Members of Congress should not trade stocks
Rep. Tom Price, Donald Trump’s nominee to lead the Department of Health and Human Services, has come under fire for his stock trading – investing in biotech and medical device companies that could benefit from the policies he has backed in Congress.
Price’s defense of his trade is that it was legal, which it probably was, and that in many cases his broker was trading without his knowledge.
The Huffington Post notes that one of his trades would have been illegal “if he had received nonpublic information,” which is a bit like saying that driving a car is illegal if it’s stolen. As far as we can tell, Price followed the rules.
But the rules are not strict enough.
At Business Insider, our conflict of interest policy states that journalists and editors cannot engage in short-term stock trading, nor can we any trading in stocks in companies that do business in the industries we report on. In accordance with this policy, my investments consist entirely of equity index funds and cash.
Why isn’t Congress held to a similar standard when it comes to investing? A member of Congress has much more ability to influence the value of shares in a public company than I do.
Price’s trades should have been illegal because members of Congress should be generally prohibited from trading individual stocks.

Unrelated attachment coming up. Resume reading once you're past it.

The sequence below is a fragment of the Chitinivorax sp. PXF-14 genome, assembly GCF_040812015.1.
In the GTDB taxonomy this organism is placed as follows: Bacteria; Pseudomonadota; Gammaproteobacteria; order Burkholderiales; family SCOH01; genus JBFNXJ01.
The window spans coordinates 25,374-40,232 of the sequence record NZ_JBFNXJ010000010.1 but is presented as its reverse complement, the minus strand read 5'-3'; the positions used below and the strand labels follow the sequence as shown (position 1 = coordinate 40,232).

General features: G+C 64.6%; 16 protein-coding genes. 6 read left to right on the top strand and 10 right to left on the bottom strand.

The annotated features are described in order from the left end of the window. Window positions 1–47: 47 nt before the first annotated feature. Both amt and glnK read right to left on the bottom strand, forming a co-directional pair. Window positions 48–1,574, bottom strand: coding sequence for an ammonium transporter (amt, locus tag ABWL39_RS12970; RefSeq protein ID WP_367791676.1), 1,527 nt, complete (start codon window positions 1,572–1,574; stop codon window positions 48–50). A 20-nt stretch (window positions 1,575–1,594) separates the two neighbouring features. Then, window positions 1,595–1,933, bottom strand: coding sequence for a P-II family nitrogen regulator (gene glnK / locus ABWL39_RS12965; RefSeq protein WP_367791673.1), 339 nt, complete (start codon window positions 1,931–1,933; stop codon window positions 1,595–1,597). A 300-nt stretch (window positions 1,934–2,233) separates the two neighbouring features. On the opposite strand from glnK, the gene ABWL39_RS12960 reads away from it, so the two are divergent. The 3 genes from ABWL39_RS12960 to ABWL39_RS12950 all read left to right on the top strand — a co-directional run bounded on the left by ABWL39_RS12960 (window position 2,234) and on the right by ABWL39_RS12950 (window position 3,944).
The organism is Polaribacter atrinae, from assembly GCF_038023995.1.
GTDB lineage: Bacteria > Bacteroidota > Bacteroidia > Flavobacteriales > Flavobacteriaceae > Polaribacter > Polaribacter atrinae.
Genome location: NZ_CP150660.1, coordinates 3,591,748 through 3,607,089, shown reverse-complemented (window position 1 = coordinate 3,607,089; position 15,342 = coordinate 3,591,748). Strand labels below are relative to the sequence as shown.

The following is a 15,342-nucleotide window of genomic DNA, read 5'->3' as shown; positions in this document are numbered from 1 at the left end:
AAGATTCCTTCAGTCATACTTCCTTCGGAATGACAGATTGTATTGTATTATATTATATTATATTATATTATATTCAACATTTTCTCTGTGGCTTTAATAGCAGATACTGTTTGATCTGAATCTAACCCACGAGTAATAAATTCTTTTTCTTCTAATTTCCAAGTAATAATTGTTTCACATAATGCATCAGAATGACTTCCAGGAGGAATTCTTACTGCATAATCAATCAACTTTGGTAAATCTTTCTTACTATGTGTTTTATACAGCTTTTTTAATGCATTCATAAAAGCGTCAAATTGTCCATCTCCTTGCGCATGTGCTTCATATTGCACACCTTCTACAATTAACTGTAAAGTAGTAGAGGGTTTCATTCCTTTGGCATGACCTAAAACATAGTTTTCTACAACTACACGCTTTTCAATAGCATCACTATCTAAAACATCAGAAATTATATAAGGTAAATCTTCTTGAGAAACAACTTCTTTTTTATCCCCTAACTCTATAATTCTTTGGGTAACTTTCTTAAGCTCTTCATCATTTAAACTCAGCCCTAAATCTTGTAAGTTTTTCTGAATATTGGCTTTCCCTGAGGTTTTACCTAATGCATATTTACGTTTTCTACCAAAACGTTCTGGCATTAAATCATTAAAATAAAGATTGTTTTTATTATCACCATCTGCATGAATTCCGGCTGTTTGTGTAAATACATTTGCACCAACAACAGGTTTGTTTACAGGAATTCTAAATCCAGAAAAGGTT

If members of Congress were prohibited from gambling in the market, the American public would not have to worry about whether they are making political decisions for the benefit of their wallets or whether they are making investment decisions based on its knowledge of future legislative actions.
In some cases, legislators may enter Congress with existing, hard-to-liquidate assets that predate their government service; these are more difficult cases, and we would need a framework to deal with these situations that does not discourage people who succeed in serving in government.
But the investment case going forward is easy. Person Needs buy and sell individual stocks on an ongoing basis.
Members of Congress could stick to diversified mutual funds. Assuming they weren’t benefiting from inside information, sticking to boring funds would likely mean they’d be better off saving on commissions and fees anyway.